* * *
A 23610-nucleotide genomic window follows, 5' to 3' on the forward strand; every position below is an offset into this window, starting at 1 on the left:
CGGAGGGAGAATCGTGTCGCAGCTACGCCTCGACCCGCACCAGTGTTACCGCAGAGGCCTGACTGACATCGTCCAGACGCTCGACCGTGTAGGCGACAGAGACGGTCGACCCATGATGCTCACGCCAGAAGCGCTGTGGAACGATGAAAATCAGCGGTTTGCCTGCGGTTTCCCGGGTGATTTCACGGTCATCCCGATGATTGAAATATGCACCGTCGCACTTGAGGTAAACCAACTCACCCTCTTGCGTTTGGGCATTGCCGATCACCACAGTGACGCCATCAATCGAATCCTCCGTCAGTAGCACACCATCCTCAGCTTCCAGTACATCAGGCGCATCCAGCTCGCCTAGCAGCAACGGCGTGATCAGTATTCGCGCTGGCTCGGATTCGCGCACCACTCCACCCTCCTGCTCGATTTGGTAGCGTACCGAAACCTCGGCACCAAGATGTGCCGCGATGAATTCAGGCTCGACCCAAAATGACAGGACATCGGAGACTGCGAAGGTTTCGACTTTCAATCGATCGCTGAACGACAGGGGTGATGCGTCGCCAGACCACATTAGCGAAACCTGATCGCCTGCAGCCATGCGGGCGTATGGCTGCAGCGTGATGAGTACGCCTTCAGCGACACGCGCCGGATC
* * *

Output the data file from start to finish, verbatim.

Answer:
A 23610-nucleotide genomic window follows, 5' to 3' on the forward strand; every position below is an offset into this window, starting at 1 on the left:
CGGAGGGAGAATCGTGTCGCAGCTACGCCTCGACCCGCACCAGTGTTACCGCAGAGGCCTGACTGACATCGTCCAGACGCTCGACCGTGTAGGCGACAGAGACGGTCGACCCATGATGCTCACGCCAGAAGCGCTGTGGAACGATGAAAATCAGCGGTTTGCCTGCGGTTTCCCGGGTGATTTCACGGTCATCCCGATGATTGAAATATGCACCGTCGCACTTGAGGTAAACCAACTCACCCTCTTGCGTTTGGGCATTGCCGATCACCACAGTGACGCCATCAATCGAATCCTCCGTCAGTAGCACACCATCCTCAGCTTCCAGTACATCAGGCGCATCCAGCTCGCCTAGCAGCAACGGCGTGATCAGTATTCGCGCTGGCTCGGATTCGCGCACCACTCCACCCTCCTGCTCGATTTGGTAGCGTACCGAAACCTCGGCACCAAGATGTGCCGCGATGAATTCAGGCTCGACCCAAAATGACAGGACATCGGAGACTGCGAAGGTTTCGACTTTCAATCGATCGCTGAACGACAGGGGTGATGCGTCGCCAGACCACATTAGCGAAACCTGATCGCCTGCAGCCATGCGGGCGTATGGCTGCAGCGTGATGAGTACGCCTTCAGCGACACGCGCCGGATC